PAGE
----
Microsoft seems ready to do almost anything to win this race. It's not impossible that they might invest billions in getting a wide hardware base early on. They spent billions on Minecraft and perhaps billions on Warner Bros. If they're willing to do that, what if they subsidized the first 10 million Series X units by $200? That would only cost them a measly $2 billion. Maybe Sony would do the same but Sony is a lot less desperate and a lot less full of cash.

Lockhart

The last factor here is potentially a big one: Lockhart. If it's true that an extremely low cost 1080p focused machine will hit the market, that could really disrupt the distribution of sales early on. Even if the Series X is the same price or more expensive than the PS5, a $249 "competitor" could inflict similar damage to that of a huge price disparity.

Such a box might not appeal to the crowd on this board, but when it comes to the more casual consumer (of which there are many), it could become very attractive. In 2021 there will be a lot of PS4s sold. Very likely more PS4s than PS5s. If Microsoft is smart, they would target Lockhart at this consumer, and there's a chance they could win a big share of them. Call of Duty is going to look a lot better on Lockhart than on the PS4. Lockhart games will look the same as 1080p streams of Series X games on Twitch. This may appeal to a lot of people if it is as cheap as the rumors suggest. In the end, this could actually cause the XBox "Series" platform to surpass PS5 in sales.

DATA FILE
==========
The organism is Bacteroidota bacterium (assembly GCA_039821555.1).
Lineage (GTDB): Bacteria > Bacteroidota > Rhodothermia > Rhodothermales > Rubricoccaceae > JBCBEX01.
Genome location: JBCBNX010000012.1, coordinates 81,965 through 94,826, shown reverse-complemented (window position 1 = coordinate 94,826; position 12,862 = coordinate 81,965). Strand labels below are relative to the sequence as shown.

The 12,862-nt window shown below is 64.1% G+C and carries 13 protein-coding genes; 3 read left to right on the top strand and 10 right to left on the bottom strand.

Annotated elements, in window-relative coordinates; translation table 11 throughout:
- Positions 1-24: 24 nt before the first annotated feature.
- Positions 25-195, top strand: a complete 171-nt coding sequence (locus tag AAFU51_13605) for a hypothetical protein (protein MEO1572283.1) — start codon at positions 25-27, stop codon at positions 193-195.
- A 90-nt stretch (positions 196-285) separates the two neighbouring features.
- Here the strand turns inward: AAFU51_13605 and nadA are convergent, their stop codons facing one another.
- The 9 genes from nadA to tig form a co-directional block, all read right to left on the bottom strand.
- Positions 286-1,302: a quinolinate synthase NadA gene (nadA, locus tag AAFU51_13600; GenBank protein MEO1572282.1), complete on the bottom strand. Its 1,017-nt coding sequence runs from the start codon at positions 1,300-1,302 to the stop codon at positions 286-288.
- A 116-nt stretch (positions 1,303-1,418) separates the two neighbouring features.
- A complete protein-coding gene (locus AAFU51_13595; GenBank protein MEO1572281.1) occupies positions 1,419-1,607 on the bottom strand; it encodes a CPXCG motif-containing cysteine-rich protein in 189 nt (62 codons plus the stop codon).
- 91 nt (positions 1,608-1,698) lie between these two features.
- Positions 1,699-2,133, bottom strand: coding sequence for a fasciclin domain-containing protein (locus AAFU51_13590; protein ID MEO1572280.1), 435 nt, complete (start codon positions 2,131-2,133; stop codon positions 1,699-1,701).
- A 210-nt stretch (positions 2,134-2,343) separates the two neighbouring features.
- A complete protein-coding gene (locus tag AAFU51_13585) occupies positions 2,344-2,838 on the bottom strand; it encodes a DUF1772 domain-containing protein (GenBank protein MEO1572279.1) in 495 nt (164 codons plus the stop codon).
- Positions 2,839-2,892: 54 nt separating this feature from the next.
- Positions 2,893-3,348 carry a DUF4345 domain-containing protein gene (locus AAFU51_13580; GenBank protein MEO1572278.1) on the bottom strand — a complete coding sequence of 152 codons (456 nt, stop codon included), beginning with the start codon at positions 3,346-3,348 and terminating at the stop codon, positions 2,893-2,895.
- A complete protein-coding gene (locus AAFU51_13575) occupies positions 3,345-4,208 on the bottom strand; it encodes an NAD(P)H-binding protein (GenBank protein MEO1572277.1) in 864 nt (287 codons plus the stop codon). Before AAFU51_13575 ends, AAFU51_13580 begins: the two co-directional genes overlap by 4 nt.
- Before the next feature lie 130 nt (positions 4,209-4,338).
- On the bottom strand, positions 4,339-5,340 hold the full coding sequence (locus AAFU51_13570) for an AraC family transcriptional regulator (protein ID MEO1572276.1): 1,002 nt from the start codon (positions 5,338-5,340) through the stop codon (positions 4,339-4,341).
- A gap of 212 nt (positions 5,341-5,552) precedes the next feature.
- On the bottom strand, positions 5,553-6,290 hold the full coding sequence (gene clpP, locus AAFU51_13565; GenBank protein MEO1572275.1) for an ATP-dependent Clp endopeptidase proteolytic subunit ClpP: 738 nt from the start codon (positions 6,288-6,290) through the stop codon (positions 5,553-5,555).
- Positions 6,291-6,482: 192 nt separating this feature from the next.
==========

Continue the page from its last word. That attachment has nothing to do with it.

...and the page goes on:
With all of that said, we just don't have all the information to make a real determination. We can only speculate until we see some real numbers. Sony should definitely be prioritizing price, and I suspect they are.

Risk: medium


Focus

This can be a real killer. A bundled Kinect 2 and cable TV integration on XBox One is the most famous and recent example, but also consider the PS3's focus on exotic hardware, or Nintendo's striving to be different with GameCube.

There's potential that Sony is focusing too much of its resources on PSVR2 which could end in a Kinect 2 like disaster. PSVR was a success, but so was Kinect. In reality though, there is no sign that is happening. Considering they didn't mention it at all during the June showcase leads me to believe that they are intentionally trying to avoid such a mistake.

Arguably the PS4 is a crowning achievement in focusing on what you are good at and sticking to it. The gimmick of motion tracked dual-shock controllers and the pretty successful PSVR did not steal much attention from Sony's core competency of great, classic Playstation games. This seems unlikely to change.